So why the huge difference between mothers and fathers when it comes to having a child support order? Chalabi has some good information for us.

Let’s consider for a moment a separate group of custodial parents: those who weren’t awarded child support in the first place. There are lots of them to look at — nearly half of all custodial mothers and three-quarters of custodial fathers don’t have a legal agreement for child support payments in place. When asked why, custodial fathers are twice as likely to say “child stays with other parent part of the time.” They’re also slightly more likely to cite financial reasons like “child’s other parent provides what she can” or “child’s other parent could not afford to pay.”

That’s probably an artifact of their earning more and therefore being more relaxed about whether Mom is paying what she owes or not. Such, at any rate, is my guess. But there’s more.

Whether a custodial parent is black, white or Hispanic doesn’t really change the likelihood that he or she will get the full amount of child support owed, but it does change the chances of being awarded child support in the first place. Only 38 percent of black custodial parents are awarded child support, compared with 54 percent of white custodial parents...

Like race, marital status3 affects the chances of being awarded child support. Only 41 percent of never-married custodial parents are awarded child support, compared with 64 percent of those who are divorced and remarried. Unlike race, however, marital status makes a big difference in the likelihood that a parent will receive the child support payments that he or she has been awarded: Custodial moms and dads who have never been married or are in their first marriages are much less likely to get any of the payments they’re due.

That’s yet another reason why choosing single parenthood is a bad idea. And of course the connection between marriage and paying support is obvious. A father who’s never been married to the mother of his children may well have very limited contact with them and, as the Fragile Families and Child Well-being data show, that contact tends to grow more limited as time goes on and new men come into Mom’s life. Plenty of social science shows the unsurprising fact that men who aren’t allowed access to their children tend to be less reliable about paying support than those who are.

Then there’s the infamous Title IV-D problem. When a custodial parent receives federal welfare benefits, she must identify the father of the child so a support order can be established. When that happens, and the NC parent starts paying, the money goes straight to the state to reimburse it for what was paid the custodial parent. That is, the child support payments don’t go to the mother or the child, but to the state.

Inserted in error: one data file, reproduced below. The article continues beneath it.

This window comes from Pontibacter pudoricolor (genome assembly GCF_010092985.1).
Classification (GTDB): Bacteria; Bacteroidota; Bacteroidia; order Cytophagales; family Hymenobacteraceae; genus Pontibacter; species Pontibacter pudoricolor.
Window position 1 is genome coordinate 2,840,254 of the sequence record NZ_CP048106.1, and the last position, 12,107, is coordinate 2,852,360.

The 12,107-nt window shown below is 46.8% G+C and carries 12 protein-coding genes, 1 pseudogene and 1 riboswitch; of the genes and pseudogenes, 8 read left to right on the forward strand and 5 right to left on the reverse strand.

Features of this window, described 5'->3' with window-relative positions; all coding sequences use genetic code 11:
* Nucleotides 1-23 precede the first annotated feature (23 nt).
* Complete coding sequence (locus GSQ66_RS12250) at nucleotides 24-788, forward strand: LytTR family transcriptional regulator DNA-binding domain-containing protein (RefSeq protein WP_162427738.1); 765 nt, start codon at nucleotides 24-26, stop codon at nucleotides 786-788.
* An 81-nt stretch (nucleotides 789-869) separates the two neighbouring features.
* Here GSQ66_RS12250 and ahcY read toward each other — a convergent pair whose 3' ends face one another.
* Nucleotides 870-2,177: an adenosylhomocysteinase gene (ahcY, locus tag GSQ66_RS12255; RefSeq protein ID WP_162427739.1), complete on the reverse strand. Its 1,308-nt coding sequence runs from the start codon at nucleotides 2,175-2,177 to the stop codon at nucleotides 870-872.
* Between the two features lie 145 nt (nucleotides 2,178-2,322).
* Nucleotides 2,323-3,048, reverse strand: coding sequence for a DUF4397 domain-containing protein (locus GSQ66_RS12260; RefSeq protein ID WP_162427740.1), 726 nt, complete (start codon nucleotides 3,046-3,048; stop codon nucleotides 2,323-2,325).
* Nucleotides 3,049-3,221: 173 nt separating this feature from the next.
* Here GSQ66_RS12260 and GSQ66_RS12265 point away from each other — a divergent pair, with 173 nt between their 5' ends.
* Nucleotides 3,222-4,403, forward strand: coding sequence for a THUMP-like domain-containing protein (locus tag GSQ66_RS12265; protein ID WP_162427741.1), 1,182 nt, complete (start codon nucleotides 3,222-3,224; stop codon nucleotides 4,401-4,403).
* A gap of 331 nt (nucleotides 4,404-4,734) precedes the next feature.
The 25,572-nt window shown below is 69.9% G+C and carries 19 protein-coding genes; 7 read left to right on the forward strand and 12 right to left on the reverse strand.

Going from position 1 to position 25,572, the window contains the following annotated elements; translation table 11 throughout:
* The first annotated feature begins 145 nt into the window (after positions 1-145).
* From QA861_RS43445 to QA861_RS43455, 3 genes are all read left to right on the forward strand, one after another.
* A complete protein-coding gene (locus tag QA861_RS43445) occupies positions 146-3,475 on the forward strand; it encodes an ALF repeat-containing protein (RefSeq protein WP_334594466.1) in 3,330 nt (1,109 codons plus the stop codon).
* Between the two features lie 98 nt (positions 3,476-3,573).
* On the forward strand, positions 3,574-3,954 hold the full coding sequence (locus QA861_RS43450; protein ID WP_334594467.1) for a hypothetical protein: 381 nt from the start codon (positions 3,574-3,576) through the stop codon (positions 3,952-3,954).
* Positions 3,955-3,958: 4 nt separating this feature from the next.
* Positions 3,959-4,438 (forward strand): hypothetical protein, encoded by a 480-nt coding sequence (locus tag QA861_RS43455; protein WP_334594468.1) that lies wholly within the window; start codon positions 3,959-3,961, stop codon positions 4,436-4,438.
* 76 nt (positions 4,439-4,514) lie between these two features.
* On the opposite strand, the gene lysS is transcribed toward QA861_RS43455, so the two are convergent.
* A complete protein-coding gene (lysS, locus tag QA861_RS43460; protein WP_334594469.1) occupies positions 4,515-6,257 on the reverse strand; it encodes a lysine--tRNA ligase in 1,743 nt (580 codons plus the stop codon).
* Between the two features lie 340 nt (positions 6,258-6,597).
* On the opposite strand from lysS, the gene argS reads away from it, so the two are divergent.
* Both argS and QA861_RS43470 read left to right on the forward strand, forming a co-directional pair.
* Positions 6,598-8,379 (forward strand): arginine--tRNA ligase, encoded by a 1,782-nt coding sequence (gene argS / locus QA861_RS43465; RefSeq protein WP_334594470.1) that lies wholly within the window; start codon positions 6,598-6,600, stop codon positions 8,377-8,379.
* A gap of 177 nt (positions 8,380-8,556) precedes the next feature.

That’s a double whammy for most of those dads. The first is that they don’t get to see their kids very much; the second is that the money they pay doesn’t even go to the kids, but to the state. Neither is a very strong encouragement to pay.

Unfortunately, this is where Chalabi blows it.

If going through the state system as opposed to divorce courts means a parent is more likely to be poor and more likely to be concerned with chasing down child support payments, that could explain why a higher percentage of custodial moms are getting the child support they’ve been awarded. When I looked at the divorce rates of custodial parents, I spotted a pretty big difference: Only 40 percent of custodial moms are either divorced or divorced and remarried, compared with 52 percent of custodial dads.

Both sentences draw wrong conclusions. Divorce means the couple was married, and that in turn means the NC parent is more likely to pay, not less. Chalabi said so herself earlier in her article. And while the poor may be “more likely to be concerned with chasing down child support payments,” their former partners are also likely to be poor and unable to pay. Face it, being poor doesn’t make it more likely that a parent will either pay or receive child support; quite the opposite.

No, there’s a far simpler explanation for why fathers are better at paying support than are mothers; they work more and earn more money. They’re therefore more able to pay, so they do.

But that’s the article’s only shortcoming. Otherwise it does well at demonstrating important truths about child support. As we’ve so often seen, that truth is at odds with the popular narrative of the uncaring dad who callously spurns his children. Slowly, we’re coming to grips with reality.


National Parents Organization is a Shared Parenting Organization

National Parents Organization is a non-profit that educates the public, families, educators, and legislators about the importance of shared parenting and how it can reduce conflict in children, parents, and extended families. Along with Shared Parenting we advocate for fair Child Support and Alimony Legislation. Want to get involved?  Here’s how:

Together, we can drive home the family, child development, social and national benefits of shared parenting, and fair child support and alimony. Thank you for your activism.

#childsupport, #non-custodialmothers, #non-custodialfathers